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Will US voters face poll chaos?

By Laura Smith-Spark
BBC News

In 2000 it was the problem of hanging chads, recounts and court decisions in Florida.

In 2004, some voters endured an eight-hour wait to vote in Ohio.

Four years on, a study by the Pew Research Center has warned of a possible "perfect storm" creating chaos at the polls - fuelled by record numbers of voters, new voters, and shortage of polling station staff.

Voters wait to cast absentee ballots in Ohio, 1 Oct 2008
Ohio is already at the centre of disputes over voter registration

Another report on 10 swing states, by The Century Foundation and Common Cause, found that "significant problems in the basic functions of American election administration system persist, and in a few cases have worsened".

Unsurprisingly, both the Democratic and Republican Parties have been signing up lawyers in readiness for rancorous disputes over voter identity, voting machine malfunctions and close counts.

There have already been several legal challenges over the registration of voters and casting of absentee ballots.

In one, the Ohio Republican Party demanded access to lists of newly registered voters whose details did not match driver's licence or social security records - a move which could have enabled activists to challenge the right to vote of up to 200,000 people.

Emotions have run high and unfortunately that has led to some rather disturbing messages
Jennifer Brunner
Ohio Secretary of State

The US Supreme Court ruled against the party and in favour of Ohio Secretary of State Jennifer Brunner, a Democrat, who argued that the majority of cases stemmed from clerical errors, not fraud.

In an indication of how tense the state is, Ms Brunner's office has since been subjected to a barrage of threatening e-mails and telephone calls, the senders apparently encouraged by right-wing radio shows.

"Emotions have run high and unfortunately that has led to some rather disturbing messages," Ms Brunner told the BBC News website.

The state also had to close down its website briefly after it was found to have been breached by hackers.

High numbers

On election day, Ms Brunner predicts Ohio's biggest challenge will be the sheer number of people at the polls, with some 80% of registered voters expected to turn out, compared with 70% in 2004.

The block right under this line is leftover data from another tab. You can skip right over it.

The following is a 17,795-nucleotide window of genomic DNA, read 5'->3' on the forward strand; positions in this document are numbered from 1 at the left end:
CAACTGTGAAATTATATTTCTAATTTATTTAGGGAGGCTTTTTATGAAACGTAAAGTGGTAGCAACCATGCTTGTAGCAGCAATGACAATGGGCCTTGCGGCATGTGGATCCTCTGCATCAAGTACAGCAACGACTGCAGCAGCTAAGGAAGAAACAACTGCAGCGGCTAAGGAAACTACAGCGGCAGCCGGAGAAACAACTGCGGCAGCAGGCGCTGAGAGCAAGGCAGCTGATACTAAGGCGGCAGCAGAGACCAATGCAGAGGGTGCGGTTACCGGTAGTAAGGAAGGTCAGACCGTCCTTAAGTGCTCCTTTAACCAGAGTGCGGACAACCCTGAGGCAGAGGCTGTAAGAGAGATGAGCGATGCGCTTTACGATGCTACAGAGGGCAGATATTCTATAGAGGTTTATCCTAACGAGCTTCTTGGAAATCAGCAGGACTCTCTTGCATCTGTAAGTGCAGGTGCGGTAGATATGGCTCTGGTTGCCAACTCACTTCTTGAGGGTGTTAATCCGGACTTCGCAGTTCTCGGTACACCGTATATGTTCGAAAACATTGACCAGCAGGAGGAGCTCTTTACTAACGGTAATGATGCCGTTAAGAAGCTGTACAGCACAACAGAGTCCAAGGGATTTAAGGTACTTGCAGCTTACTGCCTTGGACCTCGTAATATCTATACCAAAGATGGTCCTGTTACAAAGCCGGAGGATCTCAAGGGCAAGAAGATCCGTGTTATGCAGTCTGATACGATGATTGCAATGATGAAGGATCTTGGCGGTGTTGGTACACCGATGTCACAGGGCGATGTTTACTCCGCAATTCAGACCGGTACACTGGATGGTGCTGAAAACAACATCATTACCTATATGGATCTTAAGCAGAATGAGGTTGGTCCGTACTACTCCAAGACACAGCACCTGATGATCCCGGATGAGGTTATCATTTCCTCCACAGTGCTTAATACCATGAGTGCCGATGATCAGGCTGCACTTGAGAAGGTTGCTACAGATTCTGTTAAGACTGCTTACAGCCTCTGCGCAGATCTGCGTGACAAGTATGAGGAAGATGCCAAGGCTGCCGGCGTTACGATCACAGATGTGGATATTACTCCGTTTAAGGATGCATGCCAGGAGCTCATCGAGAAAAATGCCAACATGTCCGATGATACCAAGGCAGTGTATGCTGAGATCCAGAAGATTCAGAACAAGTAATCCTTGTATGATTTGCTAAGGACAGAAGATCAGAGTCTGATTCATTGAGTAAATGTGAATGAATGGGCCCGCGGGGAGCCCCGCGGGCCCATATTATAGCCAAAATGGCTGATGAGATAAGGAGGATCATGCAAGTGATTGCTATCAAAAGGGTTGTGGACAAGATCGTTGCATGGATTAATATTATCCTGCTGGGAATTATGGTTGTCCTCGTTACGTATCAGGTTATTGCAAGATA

POTENTIAL POLL PROBLEMS
Higher than usual number of voters leads to long queues
First-time voters are confused by the process, adding to delays
Voters are challenged over their registration or identity at the polls
Polling stations experience problems with voting machines
High turn-out leads to shortage of ballot papers
People who have been served a foreclosure notice denied right to vote

In preparation, the state has improved training for poll workers, set up back-up paper ballot systems in case of problems with touch-screen voting machines and sought to resolve issues over registration before polling day.

Ms Brunner does not think the chaos of 2004 will be repeated, but says the scale of the operation means "no election ever goes 100% smoothly".

"I have done everything possible to ensure that that will never happen again in Ohio," she said.

"There will be lines, because so many people will be voting, but I think we have planned ahead and devised ways to make those lines move quickly."

Absentee votes

Ohio will not be alone in seeing a flood of voters at the polls.

As of 14 October, 13 battleground states had already received 3.4m new voter registrations, compared with 1.8m in 2004, according to tracking organisation Catalist.

Many states and voter rights organisations have encouraged people to take advantage of early or absentee voting in order to reduce the risk that long queues deter voters on election day.

Early voters wait in Fort Lauderdale, Florida, 20 Oct
An increase in early voters has led to long lines in Florida and elsewhere

Their efforts have worked so well that some early voters in Florida, North Carolina and Virginia have found themselves waiting for hours to cast their ballot.

Florida's Republican Governor Charlie Crist has even taken steps to extend early voting hours from eight to 12 hours a day in a bid to shorten the queues.